Remarkably, SI scores based on two small TMA samples proved highly prognostic (even in cases that show high heterogeneity in SI), and it is conceivable that the correlation between SI and survival may strengthen further with additional sampling4,9. The SI score outperformed tumor grade and pleural invasion in univariate (Table 2) and/or multivariate survival models (Table 3). The lack of significance for tumor grade is not surprising given that data from other groups showed that epithelial keratinization may be of limited prognostic relevance3. In contrast to tumor grade as it is currently defined, the large effect size for SI in the multivariate model (Table 3; hazard ratio of 0.32; 95% CI of 0.19 to 0.54) underscores the independent prognostic value of histologic features from the tumor microenvironment, and supports their potential inclusion in revised prognostic grading schemes for primary lung SCC.

Overall, our findings about the prognostic impact of SI are in keeping with existing literature (reviewed by Remark et al.15). Using a variety of methods, other groups have described the prognostic importance of CD3/CD8 positive T lymphocytes16,17,18,19, B lymphocytes19,20,21, dendritic cells22,23,24, and macrophages25,26 in patients with NSCLCs. The majority of the published literature, however, did not specifically address inflammation in lung SCCs. In addition, some of the technologies used to evaluate the tumor microenvironment (e.g. C-Path) are not yet widely available or validated, and may involve complex algorithms that are often not easily amenable to human interpretation and verification. By comparison, our relatively straightforward score was developed for routine H&E histology, requires no immunohistochemical stains, and could be easily and robustly adapted by researchers and pathologists in anatomical pathology and many research laboratories, with no additional investment of monetary and technical resources.

The ubiquitous nature of H&E histology also allowed us to easily extend our efforts to other datasets. On correlation studies with other biomarkers in the stroma, we identified relatively weak associations between PD-L1 expression and measures of inflammation, in both the TCGA and our TMA datasets (Fig. 4A and B). Consistent with this and the role of PD-L1 in tumor immune evasion, our interaction survival analyses demonstrated that epithelial PD-L1 expression likely modified the prognostic significance of SI in the lung SCC TMA cohorts. As expected, SI was only strongly prognostic when epithelial PD-L1 expression was low (Fig. 4C and D).

Beyond prognostic considerations, the largely independent relationship between SI and PD-L1 has implications for research into predictive biomarkers for immune checkpoint blockers. Current research mostly focused on single biomarker classes in isolation: e.g. those related to tumor immune evasion (e.g. PD-L1)27,28,29,30,31, inflammation in the tumor microenvironment (e.g. expression profiling of immune cells)31,32,33, or tumor mutational/neo-antigen burden34, although multi-parameter approaches have also been proposed35. Our data suggested that PD-L1 and SI could be integrated, and raised the possibility that a dual-biomarker integrating both SI and PD-L1 could outperform biomarkers based on either inflammation or PD-L1 alone. Unfortunately, we could not evaluate the SI score as a predictive biomarker for checkpoint blockers in this study, because our patients did not receive this type of treatment.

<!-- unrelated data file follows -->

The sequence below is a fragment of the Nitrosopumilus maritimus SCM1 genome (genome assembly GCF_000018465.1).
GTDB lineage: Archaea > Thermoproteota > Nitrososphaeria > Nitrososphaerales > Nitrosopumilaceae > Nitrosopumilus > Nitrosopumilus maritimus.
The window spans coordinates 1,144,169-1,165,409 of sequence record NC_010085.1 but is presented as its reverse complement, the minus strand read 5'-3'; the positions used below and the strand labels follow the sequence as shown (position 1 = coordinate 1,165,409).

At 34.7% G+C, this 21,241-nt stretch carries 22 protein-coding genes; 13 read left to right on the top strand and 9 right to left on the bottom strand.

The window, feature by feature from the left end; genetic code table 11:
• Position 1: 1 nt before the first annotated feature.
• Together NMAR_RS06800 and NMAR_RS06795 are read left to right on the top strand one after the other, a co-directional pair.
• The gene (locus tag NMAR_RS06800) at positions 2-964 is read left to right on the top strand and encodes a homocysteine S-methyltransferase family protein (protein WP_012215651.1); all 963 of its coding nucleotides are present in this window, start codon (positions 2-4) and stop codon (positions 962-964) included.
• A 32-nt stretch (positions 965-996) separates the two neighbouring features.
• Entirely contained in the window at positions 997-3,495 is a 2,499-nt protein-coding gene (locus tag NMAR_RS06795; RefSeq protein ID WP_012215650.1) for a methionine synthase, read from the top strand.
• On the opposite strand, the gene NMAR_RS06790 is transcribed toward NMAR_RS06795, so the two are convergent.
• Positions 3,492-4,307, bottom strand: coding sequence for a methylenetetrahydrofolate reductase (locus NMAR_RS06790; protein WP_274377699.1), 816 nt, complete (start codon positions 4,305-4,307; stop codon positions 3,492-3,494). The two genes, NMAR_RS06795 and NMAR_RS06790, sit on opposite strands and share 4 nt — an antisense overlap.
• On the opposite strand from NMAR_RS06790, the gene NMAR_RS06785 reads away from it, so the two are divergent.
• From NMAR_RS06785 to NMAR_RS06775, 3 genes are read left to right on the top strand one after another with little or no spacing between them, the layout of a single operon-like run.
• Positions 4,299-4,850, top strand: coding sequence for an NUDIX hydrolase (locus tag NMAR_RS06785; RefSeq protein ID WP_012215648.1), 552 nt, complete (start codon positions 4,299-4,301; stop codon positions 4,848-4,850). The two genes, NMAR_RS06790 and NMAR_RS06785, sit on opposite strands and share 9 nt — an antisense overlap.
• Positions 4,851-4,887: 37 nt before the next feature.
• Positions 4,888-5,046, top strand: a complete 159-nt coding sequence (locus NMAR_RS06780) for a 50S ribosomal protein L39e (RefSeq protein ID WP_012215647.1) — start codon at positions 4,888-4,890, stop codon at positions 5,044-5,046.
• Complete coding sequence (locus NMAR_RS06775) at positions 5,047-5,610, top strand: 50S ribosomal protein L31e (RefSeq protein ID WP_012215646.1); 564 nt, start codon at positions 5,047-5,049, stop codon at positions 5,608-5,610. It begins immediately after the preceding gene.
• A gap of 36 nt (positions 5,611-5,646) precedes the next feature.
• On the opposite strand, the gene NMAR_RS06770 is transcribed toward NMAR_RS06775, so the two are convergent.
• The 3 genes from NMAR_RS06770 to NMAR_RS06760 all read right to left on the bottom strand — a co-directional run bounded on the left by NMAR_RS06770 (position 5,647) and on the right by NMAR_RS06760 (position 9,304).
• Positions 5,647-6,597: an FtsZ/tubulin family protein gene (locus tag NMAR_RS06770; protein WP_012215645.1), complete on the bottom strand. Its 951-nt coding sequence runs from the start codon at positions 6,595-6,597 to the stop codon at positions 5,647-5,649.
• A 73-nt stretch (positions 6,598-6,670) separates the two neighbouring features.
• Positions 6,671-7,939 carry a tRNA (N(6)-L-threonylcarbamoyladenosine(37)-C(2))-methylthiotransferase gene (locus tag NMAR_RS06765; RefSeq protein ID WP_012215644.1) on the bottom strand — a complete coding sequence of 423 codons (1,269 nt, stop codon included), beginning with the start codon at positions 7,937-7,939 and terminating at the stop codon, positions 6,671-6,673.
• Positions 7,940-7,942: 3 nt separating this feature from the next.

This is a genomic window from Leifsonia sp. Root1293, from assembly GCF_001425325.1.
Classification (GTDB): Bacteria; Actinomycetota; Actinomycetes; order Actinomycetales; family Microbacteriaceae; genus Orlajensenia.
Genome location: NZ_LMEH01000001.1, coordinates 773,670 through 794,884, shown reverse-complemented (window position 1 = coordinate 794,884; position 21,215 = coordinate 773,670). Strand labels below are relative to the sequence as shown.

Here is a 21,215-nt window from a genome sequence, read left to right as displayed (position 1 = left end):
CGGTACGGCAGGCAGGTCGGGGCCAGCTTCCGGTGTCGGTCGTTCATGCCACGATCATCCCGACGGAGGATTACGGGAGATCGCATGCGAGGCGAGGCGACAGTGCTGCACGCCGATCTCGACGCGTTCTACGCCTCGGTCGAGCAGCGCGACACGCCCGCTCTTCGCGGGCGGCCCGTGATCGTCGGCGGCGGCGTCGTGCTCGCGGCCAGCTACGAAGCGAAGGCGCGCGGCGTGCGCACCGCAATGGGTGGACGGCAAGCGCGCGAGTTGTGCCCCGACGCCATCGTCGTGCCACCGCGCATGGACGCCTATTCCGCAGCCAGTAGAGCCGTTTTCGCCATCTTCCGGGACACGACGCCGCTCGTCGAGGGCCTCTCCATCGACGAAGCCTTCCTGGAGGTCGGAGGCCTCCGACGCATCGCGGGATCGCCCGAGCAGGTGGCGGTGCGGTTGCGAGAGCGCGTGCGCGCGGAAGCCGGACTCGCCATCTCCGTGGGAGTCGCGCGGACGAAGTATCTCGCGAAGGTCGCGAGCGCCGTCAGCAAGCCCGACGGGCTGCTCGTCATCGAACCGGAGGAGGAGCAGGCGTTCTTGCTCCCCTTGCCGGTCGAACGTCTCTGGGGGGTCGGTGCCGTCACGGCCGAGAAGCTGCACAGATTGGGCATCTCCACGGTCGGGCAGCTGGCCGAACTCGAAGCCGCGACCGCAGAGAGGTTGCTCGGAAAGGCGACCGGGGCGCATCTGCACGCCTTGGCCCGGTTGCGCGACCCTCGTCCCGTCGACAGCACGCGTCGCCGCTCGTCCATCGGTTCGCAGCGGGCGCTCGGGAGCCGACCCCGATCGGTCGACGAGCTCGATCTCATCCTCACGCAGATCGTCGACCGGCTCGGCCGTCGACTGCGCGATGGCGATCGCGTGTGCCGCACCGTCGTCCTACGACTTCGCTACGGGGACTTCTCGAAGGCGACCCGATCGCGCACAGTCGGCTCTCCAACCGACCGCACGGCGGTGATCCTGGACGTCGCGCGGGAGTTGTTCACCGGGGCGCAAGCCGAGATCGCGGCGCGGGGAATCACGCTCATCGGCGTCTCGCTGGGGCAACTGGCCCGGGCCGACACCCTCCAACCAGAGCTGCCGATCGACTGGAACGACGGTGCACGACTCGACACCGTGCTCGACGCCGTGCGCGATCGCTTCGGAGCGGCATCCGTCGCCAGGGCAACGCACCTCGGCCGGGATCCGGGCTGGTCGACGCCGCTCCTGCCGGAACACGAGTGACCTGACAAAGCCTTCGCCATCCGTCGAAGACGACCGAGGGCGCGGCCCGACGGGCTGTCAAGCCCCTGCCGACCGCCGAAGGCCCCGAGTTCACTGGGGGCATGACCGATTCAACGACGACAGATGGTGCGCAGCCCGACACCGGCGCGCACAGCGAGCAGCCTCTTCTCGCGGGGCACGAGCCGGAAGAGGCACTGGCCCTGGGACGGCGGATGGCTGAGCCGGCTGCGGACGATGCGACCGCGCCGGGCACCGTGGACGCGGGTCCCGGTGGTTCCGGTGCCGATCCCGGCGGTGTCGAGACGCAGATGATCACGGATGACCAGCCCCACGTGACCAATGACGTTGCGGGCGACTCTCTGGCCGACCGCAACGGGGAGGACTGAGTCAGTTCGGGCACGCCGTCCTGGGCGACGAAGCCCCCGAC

The present study does have a number of other limitations. First, our characterizations of the molecular correlates of cancer stromal inflammation were likely negatively impacted by extreme multiple testing adjustments in some analyses (e.g. for 20 thousand genes and 650 thousand SNPs evaluated), and by the use of different tissue fragments for histologic and molecular analyses (see Materials and Methods). Second, the PD-L1 antibody we used (E1L3N) is not currently approved by the Food and Drug Administration and some of our archival blocks were older; these considerations likely limit the clinical applicability of our SI/PD-L1 interaction analysis. Third, our survival analyses were largely based on the retrospective evaluation of a large lung SCC dataset with good follow-up from a single institution, and replication of the results in other prospective cohorts would be ideal. Finally, our patients were not part of a randomized study and treatment data were not systematically analyzed; as such, differences in treatments and other unaccounted-for variables could limit our univariate and multivariate models.

In conclusion, we performed a systematic and high-throughput computational screen for prognostic histologic features in lung SCCs. Based on the results of the screen, we developed and successfully validated a reproducible and strongly prognostic stromal inflammation H&E biomarker for TMAs, one that requires no immunohistochemistry and no special software. While additional validation on real clinical specimen is required, our translational efforts confirm that computational image analysis is an efficient hypothesis generator for human pathologists, and implies that such approaches can be used for biomarker discovery in other tumor types and in other clinical settings (e.g. predictive biomarker research). Finally, the large impact of SI on survival in our cohorts supports its further investigation, potentially as a component of a revised prognostic grading score for lung SCCs, in combination with measures of tumor budding/fragmentation and keratinization3,7,36.

Materials and Methods

Ethics statement

The study was approved by the Ethical Commission of the Canton of Zurich under reference number KEK ZH-Nr. 29-2009/14. All methods were performed according to relevant guidelines and regulations.

Experimental design summary